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Discussion in 'History of Style : a remembrance of things past' started by Scotty, May 4, 2019.
I thought I'd share:
Beyond fabulous. That "Jerry! Jerry! Jerry!" chant on the soundtrack is so iconic.
When fashion was so fun.
SS 2001 wasn't John's season. Too many good and iconic collections...
I've always hated this collection and still today, it's one of the worst he did at Dior ever...But what a show! That was the magic of that time. Models were almost performers, the soundtrack was fabulous and even if the clothes weren't great, it became so ridiculous that it became good.
And talk about total creative control! It's hard to imagine that Dior was like that once.This is Dior targeting the millenials in the early 00's...So this is Galliano targeting a younger me. That was the time when Dior started to be a real big selling machine .
Almost all the ingredients that brands are still using today to target that generation were there: T-shirts, denim, a certain idea of streetwear and logos a gogo!
Every young girl wanted a Dior T-shirt and a saddle bag.
Fashion was so fun because it was all so new. That era of Dior was almost a total gamble.
Lola, it’s so true. Total creative control. And look at the results! It’s bursting with energy, life, creativity, humor, spectacle. No wonder it was a hit!
And also so true about John providing the public a real, accessible offering of products...t-shirts, jeans, bags, sexy little dresses, bathing suits, etc. It was a genius strategy. It’s all here.
The Matrix Couture collection was definitely the turning point for John at Dior - after two years of very pretty, albeit more traditional looking collections (still amazing), the Fall 1999 Couture show I think was so impactful because it was the first time that a Parisian Couture house had a designer come in and instead of uphold a legacy (like Gianfranco Ferre’s tenure, for example), John was able to get to the core of Dior’s cache and interpret it for the contemporary world he lived in.
Think about it...by today’s standards...The New Look is rather conservative. But put in context of decimated post-War Paris, a world of rations and sobriety, you realize how truly shocking a skirt was using meters and meters of fabric really was!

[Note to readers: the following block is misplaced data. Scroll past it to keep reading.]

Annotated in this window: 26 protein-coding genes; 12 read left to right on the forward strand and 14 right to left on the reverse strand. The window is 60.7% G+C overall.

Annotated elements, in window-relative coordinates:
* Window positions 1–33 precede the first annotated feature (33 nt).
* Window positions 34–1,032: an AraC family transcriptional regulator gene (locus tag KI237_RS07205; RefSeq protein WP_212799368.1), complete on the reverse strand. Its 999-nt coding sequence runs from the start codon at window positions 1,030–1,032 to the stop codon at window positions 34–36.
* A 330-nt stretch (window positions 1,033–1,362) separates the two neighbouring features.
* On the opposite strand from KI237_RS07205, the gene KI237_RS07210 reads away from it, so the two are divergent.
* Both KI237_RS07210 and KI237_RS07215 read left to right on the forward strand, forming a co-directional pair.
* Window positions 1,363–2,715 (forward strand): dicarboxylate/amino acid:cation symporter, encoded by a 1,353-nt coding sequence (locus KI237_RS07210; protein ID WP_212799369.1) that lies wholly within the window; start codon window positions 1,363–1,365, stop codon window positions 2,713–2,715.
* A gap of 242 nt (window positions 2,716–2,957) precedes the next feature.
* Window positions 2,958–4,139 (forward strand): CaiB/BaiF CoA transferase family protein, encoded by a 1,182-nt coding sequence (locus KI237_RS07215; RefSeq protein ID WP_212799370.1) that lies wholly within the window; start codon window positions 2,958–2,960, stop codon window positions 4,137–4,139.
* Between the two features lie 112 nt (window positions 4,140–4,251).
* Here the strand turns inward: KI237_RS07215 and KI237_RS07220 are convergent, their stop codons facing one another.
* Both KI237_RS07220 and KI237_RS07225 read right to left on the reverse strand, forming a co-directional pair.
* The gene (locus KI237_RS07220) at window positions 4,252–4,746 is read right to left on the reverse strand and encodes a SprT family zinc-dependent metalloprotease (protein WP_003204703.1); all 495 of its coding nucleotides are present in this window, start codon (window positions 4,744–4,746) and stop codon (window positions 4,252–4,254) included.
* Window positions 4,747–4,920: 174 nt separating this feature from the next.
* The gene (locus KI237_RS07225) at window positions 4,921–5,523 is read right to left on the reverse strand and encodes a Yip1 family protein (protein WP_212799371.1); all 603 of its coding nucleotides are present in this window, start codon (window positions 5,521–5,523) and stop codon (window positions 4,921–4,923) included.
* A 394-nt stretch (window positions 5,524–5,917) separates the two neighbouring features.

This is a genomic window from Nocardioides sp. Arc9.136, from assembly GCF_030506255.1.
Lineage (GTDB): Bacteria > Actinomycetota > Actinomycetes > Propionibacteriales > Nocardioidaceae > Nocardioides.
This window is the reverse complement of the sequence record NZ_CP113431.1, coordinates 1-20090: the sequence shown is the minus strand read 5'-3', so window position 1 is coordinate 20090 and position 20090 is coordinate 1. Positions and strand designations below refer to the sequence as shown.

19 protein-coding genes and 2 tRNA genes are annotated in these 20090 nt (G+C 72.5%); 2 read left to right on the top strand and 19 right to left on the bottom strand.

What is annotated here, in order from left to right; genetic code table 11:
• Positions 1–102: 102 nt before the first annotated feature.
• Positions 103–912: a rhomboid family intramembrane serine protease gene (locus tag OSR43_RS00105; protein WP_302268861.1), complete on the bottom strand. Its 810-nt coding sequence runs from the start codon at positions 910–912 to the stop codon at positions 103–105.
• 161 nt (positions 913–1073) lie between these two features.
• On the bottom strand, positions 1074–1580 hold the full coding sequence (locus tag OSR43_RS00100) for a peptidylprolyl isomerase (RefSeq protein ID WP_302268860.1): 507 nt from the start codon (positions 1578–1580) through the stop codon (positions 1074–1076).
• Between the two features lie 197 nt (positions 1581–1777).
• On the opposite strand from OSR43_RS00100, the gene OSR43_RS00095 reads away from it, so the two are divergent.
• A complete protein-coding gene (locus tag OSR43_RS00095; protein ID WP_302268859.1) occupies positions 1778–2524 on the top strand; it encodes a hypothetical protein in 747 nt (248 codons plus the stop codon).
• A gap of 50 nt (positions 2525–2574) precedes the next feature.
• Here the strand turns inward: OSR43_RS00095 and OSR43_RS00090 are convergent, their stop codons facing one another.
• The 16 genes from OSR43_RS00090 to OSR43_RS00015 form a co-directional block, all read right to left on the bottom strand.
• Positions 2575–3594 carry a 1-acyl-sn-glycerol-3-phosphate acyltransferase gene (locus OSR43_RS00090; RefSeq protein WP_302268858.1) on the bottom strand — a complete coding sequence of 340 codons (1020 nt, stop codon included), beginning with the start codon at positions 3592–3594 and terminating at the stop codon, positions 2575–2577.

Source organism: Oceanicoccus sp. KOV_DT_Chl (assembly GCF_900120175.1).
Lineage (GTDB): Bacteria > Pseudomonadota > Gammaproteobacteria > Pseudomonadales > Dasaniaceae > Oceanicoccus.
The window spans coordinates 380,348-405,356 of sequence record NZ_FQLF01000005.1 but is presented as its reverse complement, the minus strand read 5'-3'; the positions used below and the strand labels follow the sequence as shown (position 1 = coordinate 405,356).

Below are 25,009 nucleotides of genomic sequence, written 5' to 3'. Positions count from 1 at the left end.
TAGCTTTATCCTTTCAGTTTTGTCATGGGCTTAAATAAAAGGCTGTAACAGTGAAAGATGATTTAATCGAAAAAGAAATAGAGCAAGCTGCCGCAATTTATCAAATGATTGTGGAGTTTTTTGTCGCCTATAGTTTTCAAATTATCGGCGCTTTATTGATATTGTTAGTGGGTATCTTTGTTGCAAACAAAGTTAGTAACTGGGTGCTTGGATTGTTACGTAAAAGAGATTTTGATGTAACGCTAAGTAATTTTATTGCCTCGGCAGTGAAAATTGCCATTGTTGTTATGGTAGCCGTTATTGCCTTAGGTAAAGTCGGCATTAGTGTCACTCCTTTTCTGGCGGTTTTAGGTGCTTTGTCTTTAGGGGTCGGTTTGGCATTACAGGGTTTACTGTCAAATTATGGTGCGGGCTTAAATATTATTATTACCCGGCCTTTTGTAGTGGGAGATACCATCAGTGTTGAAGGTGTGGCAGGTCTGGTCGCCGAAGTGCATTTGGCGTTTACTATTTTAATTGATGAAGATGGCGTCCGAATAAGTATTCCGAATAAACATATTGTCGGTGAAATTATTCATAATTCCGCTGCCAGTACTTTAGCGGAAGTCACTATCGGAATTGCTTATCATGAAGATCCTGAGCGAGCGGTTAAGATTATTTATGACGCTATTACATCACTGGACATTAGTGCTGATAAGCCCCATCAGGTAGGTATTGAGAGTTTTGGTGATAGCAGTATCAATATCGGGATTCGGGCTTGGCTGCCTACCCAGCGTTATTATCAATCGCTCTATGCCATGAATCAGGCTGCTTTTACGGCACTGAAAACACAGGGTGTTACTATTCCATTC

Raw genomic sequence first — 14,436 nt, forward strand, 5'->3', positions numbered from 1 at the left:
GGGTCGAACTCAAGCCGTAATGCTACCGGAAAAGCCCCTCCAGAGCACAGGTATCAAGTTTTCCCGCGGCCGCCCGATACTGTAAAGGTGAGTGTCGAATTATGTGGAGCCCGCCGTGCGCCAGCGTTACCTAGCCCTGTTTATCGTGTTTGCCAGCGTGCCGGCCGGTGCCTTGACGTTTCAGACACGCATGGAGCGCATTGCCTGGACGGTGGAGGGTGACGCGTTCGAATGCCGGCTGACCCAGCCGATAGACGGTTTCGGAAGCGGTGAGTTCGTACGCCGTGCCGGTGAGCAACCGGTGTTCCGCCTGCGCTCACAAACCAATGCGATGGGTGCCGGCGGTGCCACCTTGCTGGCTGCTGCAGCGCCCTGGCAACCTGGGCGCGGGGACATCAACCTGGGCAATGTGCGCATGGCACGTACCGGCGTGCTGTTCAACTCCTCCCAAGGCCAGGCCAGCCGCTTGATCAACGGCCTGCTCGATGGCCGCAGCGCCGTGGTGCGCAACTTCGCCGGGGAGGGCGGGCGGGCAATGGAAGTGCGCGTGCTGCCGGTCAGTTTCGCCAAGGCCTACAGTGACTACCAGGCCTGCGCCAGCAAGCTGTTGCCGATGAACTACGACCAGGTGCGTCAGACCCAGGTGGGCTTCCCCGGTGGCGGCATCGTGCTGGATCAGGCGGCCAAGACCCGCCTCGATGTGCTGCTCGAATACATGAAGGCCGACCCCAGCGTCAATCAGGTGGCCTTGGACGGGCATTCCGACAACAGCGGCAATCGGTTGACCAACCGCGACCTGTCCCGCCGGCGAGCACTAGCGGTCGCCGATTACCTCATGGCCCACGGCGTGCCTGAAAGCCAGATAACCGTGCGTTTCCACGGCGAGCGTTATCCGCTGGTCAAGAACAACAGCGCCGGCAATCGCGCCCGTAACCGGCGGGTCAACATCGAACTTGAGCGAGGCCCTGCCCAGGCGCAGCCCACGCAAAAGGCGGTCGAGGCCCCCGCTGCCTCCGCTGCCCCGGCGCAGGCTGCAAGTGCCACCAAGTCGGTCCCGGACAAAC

John’s most creative period at Dior - from 1999 to 2006 - you realize he was remaking Dior in that same strategy for the aughts. Shocking. Irreverent. Decadent. Brave. Glamorous. Excessive and exuberant. I think it’s why his tenure at Dior is so legendary. It was the perfect example of reviving a house. It was electric!
I also think it’s why...when things began to take a turn for the worse, post-Madame Butterfly collection...when all he did was reinterpret the literal New Look again and again...it had no life...it was the literal interpretation of Dior...not the interpretation of the spirit of it, anymore.
John in a way was almost a heir of Karl in that aspect. They both started with a modern interpretation of the aesthetic of the house then, went totally crazy to finally establish a more classic vision for the house.
The only difference is that I will always feel a bit weird about John’s tenure at Dior because unfortunately, I don’t think the pressure of Arnault helped Dior at the end.
I remember after the fabulous RTW FW04 (maybe my favorite RTW with SS1999 from John), he was asked to clean everything and to gradually return to something more classic.
I wonder how things would have turned out if it was as genuine and instinctive as his bold move from 1999.
Because let’s be honest, when you have such a powerful voice like John, clients follows. I think they didn’t let the new clientele (us millennials) evolve gradually.
At the time millenials had enough money to be able to buy at retail price, Dior, while still relevant, looked so grown compared to Lanvin, YSL or Chanel.
The irony of Dior adapting today the early 00’s Galliano formula with a less talented designer. And it’s also quite sad to see that the house still struggle to have a vision as strong as the one Galliano had.
I’m thinking about the fashion landscape and how despite the financial success we see, the majority of the houses who ruled fashion for the past 20 years are almost sleeping beauties in the creative aspect (Dior, Givenchy, YSL, Lanvin, Prada and I want to say Gucci and Balenciaga). The competitive aspect and the fact that every season almost created a new frenzy are all gone.